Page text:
“The issues complained of…demonstrate that there were many serious errors that unduly prejudiced Plaintiff’s ability to prove substantial similarity.”

You can read the full 90-page appeal below.

13 Responses

    • Avatar
      W K

      Of course he did copy Randy’s creation, at least for the first few sections. That’s too obvious. F**k JP.

      • Avatar
        Sorry Charlie

        I know music and you are full of it. Utterly ridiculous assertion. And even if the opening is similar (it’s actually more similar to a medieval piece in the public domain), the rest of the song’s many changing parts, arrangements and performances bear ZERO similarity to Randy Wallifornia’s dreck.

        Dream on until your dreams of living off the talent of others don’t come true.

          • Avatar
            Public Domain

            I know your mama sucks ‘er shit off my dick after it was up her ass!

    • Avatar
      Anonymous

      Why now after all these years? Just because an opening tune was similar does not mean it was stolen from that. There are thousands of songs that have similar melody. There are only so many combinations of notes to go around. Sounds to me that Spirit is trying to make money on someone else work.

    • Avatar
      "Balthazar"

      People, we have to set the “Way Back” Machine (or your TARDIS) for the 16th Century and listen to a Baroque piece by Granata called Sonata di chitarra… This descending minor progression is so common (there are other examples) that one may as well try to copyright the I IV V progression…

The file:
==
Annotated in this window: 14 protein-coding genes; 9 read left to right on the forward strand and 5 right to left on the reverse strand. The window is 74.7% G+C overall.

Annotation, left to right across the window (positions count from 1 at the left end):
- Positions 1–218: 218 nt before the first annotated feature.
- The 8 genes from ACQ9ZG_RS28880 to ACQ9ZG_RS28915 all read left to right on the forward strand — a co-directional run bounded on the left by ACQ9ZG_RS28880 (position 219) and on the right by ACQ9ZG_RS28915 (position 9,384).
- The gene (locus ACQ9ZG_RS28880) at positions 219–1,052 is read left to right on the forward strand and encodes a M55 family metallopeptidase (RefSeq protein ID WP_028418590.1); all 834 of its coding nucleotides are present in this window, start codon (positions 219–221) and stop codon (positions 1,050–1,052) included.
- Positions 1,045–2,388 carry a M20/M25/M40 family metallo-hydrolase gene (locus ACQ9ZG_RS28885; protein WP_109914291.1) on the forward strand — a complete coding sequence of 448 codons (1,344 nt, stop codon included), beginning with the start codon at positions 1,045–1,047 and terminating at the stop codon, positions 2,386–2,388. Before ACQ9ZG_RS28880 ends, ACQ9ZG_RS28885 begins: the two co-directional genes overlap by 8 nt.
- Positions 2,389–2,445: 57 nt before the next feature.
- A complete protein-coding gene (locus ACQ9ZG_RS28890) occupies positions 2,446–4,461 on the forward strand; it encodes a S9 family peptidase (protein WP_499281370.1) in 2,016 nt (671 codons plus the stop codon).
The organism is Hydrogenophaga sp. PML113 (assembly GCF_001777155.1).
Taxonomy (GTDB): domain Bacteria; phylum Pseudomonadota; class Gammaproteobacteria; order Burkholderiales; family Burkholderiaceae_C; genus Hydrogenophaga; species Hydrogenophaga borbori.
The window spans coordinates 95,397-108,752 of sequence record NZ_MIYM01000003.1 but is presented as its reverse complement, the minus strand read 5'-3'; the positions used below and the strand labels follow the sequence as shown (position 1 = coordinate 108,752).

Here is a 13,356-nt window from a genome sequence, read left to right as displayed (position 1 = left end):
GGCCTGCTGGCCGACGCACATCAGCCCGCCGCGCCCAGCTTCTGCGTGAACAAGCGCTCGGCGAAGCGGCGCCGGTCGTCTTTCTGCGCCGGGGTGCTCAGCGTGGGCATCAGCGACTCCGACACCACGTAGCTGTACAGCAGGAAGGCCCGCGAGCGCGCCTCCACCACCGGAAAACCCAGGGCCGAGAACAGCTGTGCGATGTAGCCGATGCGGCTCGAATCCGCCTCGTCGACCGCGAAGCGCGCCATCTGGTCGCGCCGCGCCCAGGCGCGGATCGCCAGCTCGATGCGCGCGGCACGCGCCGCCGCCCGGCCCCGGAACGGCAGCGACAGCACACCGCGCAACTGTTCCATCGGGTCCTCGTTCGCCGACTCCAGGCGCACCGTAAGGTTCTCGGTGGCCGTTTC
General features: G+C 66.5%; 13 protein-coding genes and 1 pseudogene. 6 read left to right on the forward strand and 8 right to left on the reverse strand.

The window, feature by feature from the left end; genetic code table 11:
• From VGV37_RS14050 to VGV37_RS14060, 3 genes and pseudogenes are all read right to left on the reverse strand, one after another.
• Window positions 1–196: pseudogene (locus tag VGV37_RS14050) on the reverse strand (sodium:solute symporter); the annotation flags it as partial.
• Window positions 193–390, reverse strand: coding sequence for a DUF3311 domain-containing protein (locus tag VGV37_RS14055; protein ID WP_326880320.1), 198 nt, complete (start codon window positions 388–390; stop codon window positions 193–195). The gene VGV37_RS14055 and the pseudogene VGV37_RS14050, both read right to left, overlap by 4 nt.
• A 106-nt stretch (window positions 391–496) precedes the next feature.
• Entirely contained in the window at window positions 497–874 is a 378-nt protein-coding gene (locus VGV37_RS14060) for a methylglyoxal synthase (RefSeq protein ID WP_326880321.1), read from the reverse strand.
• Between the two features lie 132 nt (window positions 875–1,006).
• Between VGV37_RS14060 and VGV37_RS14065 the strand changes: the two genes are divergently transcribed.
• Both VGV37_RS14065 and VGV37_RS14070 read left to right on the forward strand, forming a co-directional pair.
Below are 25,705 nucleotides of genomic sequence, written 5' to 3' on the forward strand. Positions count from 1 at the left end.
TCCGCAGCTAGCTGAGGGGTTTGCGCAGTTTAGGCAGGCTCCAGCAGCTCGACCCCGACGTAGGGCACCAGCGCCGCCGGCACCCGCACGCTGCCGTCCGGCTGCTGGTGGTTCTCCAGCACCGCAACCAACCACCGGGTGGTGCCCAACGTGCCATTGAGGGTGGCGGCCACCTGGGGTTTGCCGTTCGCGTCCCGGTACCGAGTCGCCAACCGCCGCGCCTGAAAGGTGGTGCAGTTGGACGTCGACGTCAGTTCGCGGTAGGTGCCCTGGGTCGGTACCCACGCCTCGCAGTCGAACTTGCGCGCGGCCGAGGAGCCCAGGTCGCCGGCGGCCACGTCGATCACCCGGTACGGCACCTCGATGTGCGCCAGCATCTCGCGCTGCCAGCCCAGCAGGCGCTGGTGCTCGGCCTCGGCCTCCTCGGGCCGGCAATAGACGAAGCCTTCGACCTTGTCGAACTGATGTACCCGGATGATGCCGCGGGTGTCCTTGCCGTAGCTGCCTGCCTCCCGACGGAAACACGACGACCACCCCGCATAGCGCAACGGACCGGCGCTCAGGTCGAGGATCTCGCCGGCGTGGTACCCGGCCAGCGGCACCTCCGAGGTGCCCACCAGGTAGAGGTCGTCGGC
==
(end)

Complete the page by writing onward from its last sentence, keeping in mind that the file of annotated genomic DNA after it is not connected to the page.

• Avatar
      Balthazar

      People, you’ll have to set your “Way Back” Machine (or TARDIS) for the 16th Century and listen to a piece by Granata called Sonata di chitarra… There are other examples, as well… This descending minor progression is so common that one may as well try to copyright the I IV V7 I progression…

  1. Avatar
    Anonymous

    ““a quick listen to the composition of ‘Taurus’ on Spirit’s first album and ‘Stairway to Heaven’ makes it quite clear that Mr. Page undoubtedly relied upon ‘Taurus’ to create the early identical introduction to ‘Stairway to Heaven’.””

    That’s clear to everybody. What’s also clear is that the theme belongs to the Public Domain because it’s hundreds of years old.

  2. Avatar
    music stowaway

    Everyone (who once had a hit) now wants to find a way to fund their retirement and cover health insurance and have something left over for their bi-annual vacations .. so what better than to have your estate sue for copyright breach.

    After seeing the huge windfall made by the Gaye estate with the “Blurred Lines” case, also the wins over “Uptown Funk” – you can now make a claim and possibly make millions from somewhat flimsy similarities between say a song you (or the writer represented in your estate) made 40 or 50 years ago and something made recently.. Anyone who puts a bit of funk or reggae or RnB
    influence in their song is up for grabs if it’s “borrowed” something from the past.. or if you have a cool sounding riff.. lookout.. it might resemble something from
    the 60s or 70s..

    There’s money up in them their hills… that’s for sure…